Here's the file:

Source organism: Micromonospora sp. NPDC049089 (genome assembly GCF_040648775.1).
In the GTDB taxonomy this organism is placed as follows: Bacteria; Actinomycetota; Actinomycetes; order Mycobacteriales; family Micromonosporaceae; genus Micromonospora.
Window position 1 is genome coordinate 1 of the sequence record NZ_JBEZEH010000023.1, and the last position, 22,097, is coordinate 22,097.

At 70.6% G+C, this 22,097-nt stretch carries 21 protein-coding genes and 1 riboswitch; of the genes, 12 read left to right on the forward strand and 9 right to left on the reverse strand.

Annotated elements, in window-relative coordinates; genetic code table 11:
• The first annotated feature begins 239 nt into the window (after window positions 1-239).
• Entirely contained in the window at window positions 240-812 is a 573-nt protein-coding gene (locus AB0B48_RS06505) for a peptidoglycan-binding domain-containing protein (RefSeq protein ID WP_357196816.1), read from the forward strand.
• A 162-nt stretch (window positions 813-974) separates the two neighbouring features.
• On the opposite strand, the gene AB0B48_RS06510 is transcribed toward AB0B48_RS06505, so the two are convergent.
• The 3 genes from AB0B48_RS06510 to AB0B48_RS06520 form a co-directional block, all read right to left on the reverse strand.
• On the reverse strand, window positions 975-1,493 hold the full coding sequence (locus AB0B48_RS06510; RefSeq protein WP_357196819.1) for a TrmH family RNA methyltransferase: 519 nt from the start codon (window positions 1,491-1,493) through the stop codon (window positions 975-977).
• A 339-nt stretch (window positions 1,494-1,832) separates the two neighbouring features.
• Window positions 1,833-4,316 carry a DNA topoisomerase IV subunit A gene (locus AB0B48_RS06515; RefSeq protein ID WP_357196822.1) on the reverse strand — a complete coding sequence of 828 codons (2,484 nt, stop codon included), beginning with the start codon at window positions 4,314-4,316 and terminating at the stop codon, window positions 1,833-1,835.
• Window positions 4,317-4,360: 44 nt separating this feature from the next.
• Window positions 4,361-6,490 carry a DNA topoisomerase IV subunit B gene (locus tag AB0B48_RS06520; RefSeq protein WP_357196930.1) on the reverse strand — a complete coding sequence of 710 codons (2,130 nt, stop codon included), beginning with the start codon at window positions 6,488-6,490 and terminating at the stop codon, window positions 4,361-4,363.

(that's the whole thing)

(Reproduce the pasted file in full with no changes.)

Source organism: Micromonospora sp. NPDC049089 (genome assembly GCF_040648775.1).
In the GTDB taxonomy this organism is placed as follows: Bacteria; Actinomycetota; Actinomycetes; order Mycobacteriales; family Micromonosporaceae; genus Micromonospora.
Window position 1 is genome coordinate 1 of the sequence record NZ_JBEZEH010000023.1, and the last position, 22,097, is coordinate 22,097.

At 70.6% G+C, this 22,097-nt stretch carries 21 protein-coding genes and 1 riboswitch; of the genes, 12 read left to right on the forward strand and 9 right to left on the reverse strand.

Annotated elements, in window-relative coordinates; genetic code table 11:
• The first annotated feature begins 239 nt into the window (after window positions 1-239).
• Entirely contained in the window at window positions 240-812 is a 573-nt protein-coding gene (locus AB0B48_RS06505) for a peptidoglycan-binding domain-containing protein (RefSeq protein ID WP_357196816.1), read from the forward strand.
• A 162-nt stretch (window positions 813-974) separates the two neighbouring features.
• On the opposite strand, the gene AB0B48_RS06510 is transcribed toward AB0B48_RS06505, so the two are convergent.
• The 3 genes from AB0B48_RS06510 to AB0B48_RS06520 form a co-directional block, all read right to left on the reverse strand.
• On the reverse strand, window positions 975-1,493 hold the full coding sequence (locus AB0B48_RS06510; RefSeq protein WP_357196819.1) for a TrmH family RNA methyltransferase: 519 nt from the start codon (window positions 1,491-1,493) through the stop codon (window positions 975-977).
• A 339-nt stretch (window positions 1,494-1,832) separates the two neighbouring features.
• Window positions 1,833-4,316 carry a DNA topoisomerase IV subunit A gene (locus AB0B48_RS06515; RefSeq protein ID WP_357196822.1) on the reverse strand — a complete coding sequence of 828 codons (2,484 nt, stop codon included), beginning with the start codon at window positions 4,314-4,316 and terminating at the stop codon, window positions 1,833-1,835.
• Window positions 4,317-4,360: 44 nt separating this feature from the next.
• Window positions 4,361-6,490 carry a DNA topoisomerase IV subunit B gene (locus tag AB0B48_RS06520; RefSeq protein WP_357196930.1) on the reverse strand — a complete coding sequence of 710 codons (2,130 nt, stop codon included), beginning with the start codon at window positions 6,488-6,490 and terminating at the stop codon, window positions 4,361-4,363.